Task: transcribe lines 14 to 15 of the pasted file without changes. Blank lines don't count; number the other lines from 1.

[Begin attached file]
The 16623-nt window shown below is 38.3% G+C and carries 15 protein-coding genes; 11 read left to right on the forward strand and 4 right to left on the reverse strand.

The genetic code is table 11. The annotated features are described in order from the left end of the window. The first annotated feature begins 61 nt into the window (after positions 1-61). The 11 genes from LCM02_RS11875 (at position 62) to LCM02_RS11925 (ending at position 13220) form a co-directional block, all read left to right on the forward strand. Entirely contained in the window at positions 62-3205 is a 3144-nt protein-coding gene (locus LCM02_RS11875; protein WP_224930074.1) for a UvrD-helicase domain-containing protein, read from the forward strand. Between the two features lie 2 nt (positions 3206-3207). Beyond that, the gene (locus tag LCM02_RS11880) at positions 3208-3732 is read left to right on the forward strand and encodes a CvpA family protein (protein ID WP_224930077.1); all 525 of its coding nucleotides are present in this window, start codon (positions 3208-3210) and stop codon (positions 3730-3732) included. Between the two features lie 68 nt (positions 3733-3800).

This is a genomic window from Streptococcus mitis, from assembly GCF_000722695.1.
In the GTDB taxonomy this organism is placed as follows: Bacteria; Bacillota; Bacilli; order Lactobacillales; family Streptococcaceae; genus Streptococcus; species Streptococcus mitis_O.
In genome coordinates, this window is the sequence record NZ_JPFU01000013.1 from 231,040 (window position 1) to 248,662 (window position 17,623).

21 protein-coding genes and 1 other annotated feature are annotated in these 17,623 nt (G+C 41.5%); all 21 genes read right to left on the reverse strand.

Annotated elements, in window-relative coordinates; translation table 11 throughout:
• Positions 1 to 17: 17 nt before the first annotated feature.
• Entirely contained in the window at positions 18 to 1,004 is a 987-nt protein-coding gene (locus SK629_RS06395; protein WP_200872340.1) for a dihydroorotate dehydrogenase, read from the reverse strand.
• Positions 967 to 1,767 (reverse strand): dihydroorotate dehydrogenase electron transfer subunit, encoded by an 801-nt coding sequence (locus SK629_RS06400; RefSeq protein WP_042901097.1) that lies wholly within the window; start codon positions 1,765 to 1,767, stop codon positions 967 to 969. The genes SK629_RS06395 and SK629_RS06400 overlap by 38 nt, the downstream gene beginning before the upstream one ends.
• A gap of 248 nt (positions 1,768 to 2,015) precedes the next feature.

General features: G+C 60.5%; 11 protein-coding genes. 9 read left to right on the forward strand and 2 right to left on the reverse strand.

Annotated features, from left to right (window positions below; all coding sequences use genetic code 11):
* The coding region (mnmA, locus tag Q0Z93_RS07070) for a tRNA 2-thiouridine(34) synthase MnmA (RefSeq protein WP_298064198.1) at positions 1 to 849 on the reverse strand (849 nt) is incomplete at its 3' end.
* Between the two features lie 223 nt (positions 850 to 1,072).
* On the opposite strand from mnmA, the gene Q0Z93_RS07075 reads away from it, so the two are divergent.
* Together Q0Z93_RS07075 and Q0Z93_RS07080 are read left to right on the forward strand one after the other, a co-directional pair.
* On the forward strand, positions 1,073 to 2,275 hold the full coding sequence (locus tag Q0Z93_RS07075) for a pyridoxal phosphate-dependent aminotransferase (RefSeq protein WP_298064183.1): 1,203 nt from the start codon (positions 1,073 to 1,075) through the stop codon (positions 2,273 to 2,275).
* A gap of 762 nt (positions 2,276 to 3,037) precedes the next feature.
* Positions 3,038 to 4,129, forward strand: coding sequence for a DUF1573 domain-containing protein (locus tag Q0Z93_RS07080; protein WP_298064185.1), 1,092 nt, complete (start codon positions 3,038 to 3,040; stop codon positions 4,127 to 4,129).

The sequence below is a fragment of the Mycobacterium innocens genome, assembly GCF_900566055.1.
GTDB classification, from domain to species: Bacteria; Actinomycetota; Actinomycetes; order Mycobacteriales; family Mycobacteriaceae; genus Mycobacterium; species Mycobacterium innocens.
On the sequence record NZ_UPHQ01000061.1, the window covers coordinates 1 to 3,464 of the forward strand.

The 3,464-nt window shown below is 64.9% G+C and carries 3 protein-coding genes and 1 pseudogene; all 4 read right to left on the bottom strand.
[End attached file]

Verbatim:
* The coding region (mnmA, locus tag Q0Z93_RS07070) for a tRNA 2-thiouridine(34) synthase MnmA (RefSeq protein WP_298064198.1) at positions 1 to 849 on the reverse strand (849 nt) is incomplete at its 3' end.
* Between the two features lie 223 nt (positions 850 to 1,072).